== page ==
This is a response to the italicized comments from Mr. Patrick Quinn, FAIA repeated below.
Mr. Quinn, let me first say that I am always impressed by the background and experience you bring to these discussions. Every letter has been a contribution to my knowledge base.
There are many flies in the ointment, Mr. Quinn; and they will only be removed when they are recognized as symptoms of an issue that threatens us all. It didn’t take long to notice the Black Plague, but it took centuries to find a cure that included behavior modification through politics and law. Our current environmental issues remind me of the plague; but I’m not sure we have recognized the threat, nor have centuries to adjust. The sprawl of architecture reflects the problem. When the environmental record is written, the urban form, pattern and intensity of shelter will symbolize the success achieved. The fine art of exceptional architecture will bookmark the effort.
Your mention of GE is a perfect example of anticipation, but it will be an isolated phenomenon unless connected to a Built Domain designed to shelter growing populations within limits. The goal is to protect our source of life, the Natural Domain; while building the shelter, movement, open space and life support systems we need to function within the remaining Built Domain. The GE effort is part of this greater goal, and I can’t say enough about their vision, but in their world vision must be profitable. It’s an unstable benchmark when survival is the issue.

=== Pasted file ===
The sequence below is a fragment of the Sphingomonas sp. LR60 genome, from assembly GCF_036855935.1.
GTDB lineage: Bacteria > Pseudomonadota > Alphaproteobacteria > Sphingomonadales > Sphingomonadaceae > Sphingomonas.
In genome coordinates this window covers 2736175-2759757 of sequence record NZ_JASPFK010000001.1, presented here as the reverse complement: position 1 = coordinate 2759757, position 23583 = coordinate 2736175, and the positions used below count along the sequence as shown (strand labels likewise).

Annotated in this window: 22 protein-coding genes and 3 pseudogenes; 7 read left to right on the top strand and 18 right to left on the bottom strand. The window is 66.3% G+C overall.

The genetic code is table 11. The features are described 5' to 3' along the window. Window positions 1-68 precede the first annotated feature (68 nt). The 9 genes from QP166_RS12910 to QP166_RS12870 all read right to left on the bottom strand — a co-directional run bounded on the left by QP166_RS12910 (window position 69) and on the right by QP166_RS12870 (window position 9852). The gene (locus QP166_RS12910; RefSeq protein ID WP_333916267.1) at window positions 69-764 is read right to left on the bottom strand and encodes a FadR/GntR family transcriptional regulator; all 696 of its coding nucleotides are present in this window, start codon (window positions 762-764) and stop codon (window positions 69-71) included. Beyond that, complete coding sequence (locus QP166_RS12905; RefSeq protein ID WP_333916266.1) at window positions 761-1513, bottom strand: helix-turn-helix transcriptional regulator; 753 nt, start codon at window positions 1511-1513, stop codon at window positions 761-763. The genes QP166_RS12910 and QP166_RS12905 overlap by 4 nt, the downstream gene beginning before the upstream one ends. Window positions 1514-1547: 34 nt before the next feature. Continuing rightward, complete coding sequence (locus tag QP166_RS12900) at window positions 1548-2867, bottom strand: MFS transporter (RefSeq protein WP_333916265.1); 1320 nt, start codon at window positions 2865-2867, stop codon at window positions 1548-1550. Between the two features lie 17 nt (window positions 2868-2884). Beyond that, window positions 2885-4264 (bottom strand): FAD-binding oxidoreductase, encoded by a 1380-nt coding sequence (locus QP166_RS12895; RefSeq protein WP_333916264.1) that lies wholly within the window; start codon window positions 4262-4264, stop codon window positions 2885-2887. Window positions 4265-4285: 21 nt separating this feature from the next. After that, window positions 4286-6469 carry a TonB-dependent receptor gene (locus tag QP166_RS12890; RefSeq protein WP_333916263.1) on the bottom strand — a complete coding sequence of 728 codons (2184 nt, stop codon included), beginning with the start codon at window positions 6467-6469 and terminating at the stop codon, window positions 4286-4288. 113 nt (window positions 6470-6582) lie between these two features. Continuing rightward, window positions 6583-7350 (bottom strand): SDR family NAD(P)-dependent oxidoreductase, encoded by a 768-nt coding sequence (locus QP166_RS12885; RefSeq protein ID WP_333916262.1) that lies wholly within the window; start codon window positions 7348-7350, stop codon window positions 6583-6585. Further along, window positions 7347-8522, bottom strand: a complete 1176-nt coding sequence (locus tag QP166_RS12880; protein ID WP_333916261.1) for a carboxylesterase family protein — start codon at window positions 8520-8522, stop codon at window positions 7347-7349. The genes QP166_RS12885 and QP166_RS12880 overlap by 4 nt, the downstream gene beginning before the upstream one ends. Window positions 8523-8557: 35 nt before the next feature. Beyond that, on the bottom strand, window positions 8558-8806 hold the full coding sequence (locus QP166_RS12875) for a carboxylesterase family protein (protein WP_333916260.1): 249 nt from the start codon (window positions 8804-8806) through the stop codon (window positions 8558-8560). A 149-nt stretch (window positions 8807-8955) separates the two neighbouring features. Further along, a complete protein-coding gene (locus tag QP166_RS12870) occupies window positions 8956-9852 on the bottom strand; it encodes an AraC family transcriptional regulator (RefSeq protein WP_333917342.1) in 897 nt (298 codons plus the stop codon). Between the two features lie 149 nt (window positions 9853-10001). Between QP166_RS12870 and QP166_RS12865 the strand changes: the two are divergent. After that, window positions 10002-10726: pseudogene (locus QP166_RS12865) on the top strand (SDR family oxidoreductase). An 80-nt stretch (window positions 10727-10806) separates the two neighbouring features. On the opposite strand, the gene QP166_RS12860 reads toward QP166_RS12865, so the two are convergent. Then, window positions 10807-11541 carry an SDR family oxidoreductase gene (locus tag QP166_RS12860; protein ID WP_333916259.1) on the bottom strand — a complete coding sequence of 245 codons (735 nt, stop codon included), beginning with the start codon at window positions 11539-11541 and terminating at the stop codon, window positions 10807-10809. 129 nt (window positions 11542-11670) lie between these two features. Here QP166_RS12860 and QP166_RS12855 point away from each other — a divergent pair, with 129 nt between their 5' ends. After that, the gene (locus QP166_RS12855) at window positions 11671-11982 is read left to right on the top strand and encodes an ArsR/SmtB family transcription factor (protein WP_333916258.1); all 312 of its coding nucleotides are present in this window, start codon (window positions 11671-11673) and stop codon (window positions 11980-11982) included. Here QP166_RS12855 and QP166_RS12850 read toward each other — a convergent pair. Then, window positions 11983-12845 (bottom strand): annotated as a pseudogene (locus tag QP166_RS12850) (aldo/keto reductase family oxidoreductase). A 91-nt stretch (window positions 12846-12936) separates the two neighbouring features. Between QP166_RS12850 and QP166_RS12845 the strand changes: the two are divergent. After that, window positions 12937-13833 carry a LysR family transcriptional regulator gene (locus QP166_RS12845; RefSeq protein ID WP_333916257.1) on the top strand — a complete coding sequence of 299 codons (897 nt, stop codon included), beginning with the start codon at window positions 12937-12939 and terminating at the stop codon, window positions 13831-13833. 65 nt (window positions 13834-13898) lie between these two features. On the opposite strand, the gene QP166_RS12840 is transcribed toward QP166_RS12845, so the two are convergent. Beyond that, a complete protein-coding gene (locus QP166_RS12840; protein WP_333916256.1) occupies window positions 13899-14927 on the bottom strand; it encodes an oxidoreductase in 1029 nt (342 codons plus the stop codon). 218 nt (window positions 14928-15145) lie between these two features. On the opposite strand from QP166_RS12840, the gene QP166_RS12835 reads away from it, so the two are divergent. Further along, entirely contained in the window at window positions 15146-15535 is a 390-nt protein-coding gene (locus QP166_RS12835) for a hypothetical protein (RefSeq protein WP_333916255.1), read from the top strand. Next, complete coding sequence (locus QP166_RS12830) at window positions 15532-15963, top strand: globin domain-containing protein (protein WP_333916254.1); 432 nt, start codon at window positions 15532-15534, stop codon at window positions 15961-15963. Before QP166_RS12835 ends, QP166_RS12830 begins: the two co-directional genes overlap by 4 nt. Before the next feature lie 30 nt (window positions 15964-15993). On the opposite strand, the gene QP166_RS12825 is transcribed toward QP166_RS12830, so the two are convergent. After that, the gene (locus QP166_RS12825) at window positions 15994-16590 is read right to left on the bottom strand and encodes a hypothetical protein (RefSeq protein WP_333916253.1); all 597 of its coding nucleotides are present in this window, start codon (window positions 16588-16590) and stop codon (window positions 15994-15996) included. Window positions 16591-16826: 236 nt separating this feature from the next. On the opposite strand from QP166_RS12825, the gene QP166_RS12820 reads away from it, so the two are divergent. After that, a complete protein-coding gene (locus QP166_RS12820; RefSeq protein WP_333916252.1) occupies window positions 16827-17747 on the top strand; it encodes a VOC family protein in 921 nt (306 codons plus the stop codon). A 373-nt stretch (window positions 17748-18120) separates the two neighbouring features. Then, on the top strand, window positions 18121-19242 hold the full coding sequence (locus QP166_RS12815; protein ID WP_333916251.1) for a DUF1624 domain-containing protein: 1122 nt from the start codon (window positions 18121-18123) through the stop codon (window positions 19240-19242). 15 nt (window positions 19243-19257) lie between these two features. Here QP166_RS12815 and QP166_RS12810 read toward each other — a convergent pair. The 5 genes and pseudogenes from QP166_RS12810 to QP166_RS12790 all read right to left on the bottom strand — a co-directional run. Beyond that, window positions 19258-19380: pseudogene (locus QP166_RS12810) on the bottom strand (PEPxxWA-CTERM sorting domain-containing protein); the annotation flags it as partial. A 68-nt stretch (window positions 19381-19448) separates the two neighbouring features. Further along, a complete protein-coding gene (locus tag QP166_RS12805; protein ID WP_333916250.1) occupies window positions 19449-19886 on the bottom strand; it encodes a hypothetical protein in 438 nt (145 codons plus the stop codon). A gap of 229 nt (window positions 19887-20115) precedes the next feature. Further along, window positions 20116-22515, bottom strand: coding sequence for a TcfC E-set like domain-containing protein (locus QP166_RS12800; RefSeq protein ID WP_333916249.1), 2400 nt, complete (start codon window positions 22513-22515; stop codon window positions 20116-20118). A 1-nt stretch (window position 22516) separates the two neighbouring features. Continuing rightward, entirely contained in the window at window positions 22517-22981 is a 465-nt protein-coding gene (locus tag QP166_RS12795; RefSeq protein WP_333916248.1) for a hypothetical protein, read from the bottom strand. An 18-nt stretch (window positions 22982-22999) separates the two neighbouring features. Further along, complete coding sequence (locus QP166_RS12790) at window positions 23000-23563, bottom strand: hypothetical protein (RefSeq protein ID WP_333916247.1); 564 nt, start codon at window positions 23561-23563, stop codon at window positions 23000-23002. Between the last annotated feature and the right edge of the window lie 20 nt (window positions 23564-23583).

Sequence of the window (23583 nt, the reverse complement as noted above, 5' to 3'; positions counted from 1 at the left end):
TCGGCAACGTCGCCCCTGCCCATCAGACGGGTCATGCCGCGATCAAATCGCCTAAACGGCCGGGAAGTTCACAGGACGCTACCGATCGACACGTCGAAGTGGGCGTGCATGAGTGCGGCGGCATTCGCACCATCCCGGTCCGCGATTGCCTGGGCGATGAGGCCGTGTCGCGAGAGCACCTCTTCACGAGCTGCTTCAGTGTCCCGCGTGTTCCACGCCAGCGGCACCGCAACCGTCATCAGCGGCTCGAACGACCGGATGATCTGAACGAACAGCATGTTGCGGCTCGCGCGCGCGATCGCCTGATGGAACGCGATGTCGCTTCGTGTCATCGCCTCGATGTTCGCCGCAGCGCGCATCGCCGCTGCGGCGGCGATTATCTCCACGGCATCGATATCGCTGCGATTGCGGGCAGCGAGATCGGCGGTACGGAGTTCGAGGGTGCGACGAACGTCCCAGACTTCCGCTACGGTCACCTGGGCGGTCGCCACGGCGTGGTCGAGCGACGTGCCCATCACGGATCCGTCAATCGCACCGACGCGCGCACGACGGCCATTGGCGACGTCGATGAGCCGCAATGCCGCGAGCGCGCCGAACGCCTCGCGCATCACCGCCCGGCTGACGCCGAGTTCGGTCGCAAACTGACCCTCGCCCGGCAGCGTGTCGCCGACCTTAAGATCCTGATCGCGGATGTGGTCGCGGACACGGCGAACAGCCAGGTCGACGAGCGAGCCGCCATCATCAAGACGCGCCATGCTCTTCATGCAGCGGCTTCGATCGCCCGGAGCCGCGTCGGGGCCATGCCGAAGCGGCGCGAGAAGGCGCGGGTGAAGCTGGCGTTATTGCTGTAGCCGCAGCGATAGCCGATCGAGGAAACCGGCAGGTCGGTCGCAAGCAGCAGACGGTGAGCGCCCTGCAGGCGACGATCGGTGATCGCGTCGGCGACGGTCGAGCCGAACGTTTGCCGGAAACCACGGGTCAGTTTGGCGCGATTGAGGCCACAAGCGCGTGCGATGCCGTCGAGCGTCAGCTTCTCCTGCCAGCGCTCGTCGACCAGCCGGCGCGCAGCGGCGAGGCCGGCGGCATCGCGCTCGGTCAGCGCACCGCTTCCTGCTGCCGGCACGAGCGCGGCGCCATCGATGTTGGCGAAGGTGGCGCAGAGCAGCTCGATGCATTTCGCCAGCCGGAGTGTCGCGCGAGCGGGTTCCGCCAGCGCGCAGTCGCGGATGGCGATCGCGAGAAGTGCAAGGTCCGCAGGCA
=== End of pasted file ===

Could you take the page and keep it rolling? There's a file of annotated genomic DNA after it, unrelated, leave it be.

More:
It’s not too hard to imagine the consequences of unrestrained growth over the face of a planet with limited resources. It has been difficult, however, to create an architectural language that can address the problem of shelter within limits in strategic, quantifiable leadership terms. These are the terms needed to persuade as well as define, and they are the only terms that can be adopted by law to improve the architecture of city design under the concept of equal treatment.
The variable is intensity when shelter is considered. Many options have negative consequences that remain to be defined. My book explains the full spectrum of options in a language that has research, collaboration, debate, decision and leadership potential. The attached software uses this language to forecast hundreds of options in the time it would take to sketch one. Decisions will be taken by the politics and law of cultures, but a new language of intensity can replace planning and zoning surprises with reasonable expectations.
I would like to summarize by saying to architects: If it’s impossible, it may be worth doing. This has been our slogan since we first used our imagination to build the history of architecture? It began with impossible weights, distances, areas and spans. Brunelleschi’s dome at Santa Maria del Fiore is a classic symbol of overcoming the impossible, but certainly not the first example. We have now gone beyond astronomy and engineering to face impossible cities guided by two-dimensional plans and concepts of infinite growth on a finite planet. It’s a worthy challenge for the noble profession.